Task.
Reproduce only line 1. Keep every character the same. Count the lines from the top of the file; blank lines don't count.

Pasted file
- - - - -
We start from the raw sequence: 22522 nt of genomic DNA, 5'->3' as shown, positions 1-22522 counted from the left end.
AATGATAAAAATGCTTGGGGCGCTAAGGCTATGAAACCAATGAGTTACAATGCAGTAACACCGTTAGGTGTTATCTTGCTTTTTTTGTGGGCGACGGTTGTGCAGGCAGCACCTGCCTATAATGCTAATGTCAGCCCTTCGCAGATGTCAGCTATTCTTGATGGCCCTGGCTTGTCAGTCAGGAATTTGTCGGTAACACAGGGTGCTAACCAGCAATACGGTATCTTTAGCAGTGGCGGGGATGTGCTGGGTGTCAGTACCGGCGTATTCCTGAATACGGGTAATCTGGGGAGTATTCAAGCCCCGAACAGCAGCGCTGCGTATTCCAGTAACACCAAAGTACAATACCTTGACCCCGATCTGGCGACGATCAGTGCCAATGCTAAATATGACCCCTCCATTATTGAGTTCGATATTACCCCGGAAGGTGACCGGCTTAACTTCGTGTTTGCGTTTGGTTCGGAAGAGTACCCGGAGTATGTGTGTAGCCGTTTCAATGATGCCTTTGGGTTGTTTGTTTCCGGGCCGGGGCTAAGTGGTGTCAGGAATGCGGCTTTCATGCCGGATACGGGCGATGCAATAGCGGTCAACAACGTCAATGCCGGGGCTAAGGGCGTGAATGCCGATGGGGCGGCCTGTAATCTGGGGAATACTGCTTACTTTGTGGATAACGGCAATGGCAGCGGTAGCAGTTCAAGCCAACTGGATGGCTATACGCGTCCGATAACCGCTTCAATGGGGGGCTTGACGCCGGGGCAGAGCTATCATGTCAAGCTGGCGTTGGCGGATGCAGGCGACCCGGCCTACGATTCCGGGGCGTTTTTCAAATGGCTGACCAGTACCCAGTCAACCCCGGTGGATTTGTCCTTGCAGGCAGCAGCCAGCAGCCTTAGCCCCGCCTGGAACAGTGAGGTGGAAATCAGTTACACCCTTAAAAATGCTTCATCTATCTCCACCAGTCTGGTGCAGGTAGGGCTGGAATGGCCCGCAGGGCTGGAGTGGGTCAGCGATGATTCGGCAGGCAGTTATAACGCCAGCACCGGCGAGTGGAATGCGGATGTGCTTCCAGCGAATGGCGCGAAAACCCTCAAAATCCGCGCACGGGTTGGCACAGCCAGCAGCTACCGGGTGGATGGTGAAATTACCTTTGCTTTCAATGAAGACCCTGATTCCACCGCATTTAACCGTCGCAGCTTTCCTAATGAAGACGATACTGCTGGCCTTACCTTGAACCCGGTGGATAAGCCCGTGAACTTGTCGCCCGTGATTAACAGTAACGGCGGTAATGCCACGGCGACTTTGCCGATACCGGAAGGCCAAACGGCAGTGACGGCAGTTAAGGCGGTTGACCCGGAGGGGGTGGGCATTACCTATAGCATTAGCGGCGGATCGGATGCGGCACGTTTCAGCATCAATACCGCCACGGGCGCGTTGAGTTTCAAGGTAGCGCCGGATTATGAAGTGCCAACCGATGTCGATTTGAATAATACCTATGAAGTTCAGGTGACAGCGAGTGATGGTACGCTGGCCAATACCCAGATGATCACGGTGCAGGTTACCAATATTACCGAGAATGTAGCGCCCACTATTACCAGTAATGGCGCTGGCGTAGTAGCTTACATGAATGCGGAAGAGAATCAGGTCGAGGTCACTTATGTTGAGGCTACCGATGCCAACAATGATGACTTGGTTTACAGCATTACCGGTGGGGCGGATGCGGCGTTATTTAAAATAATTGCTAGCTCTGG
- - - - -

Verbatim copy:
We start from the raw sequence: 22522 nt of genomic DNA, 5'->3' as shown, positions 1-22522 counted from the left end.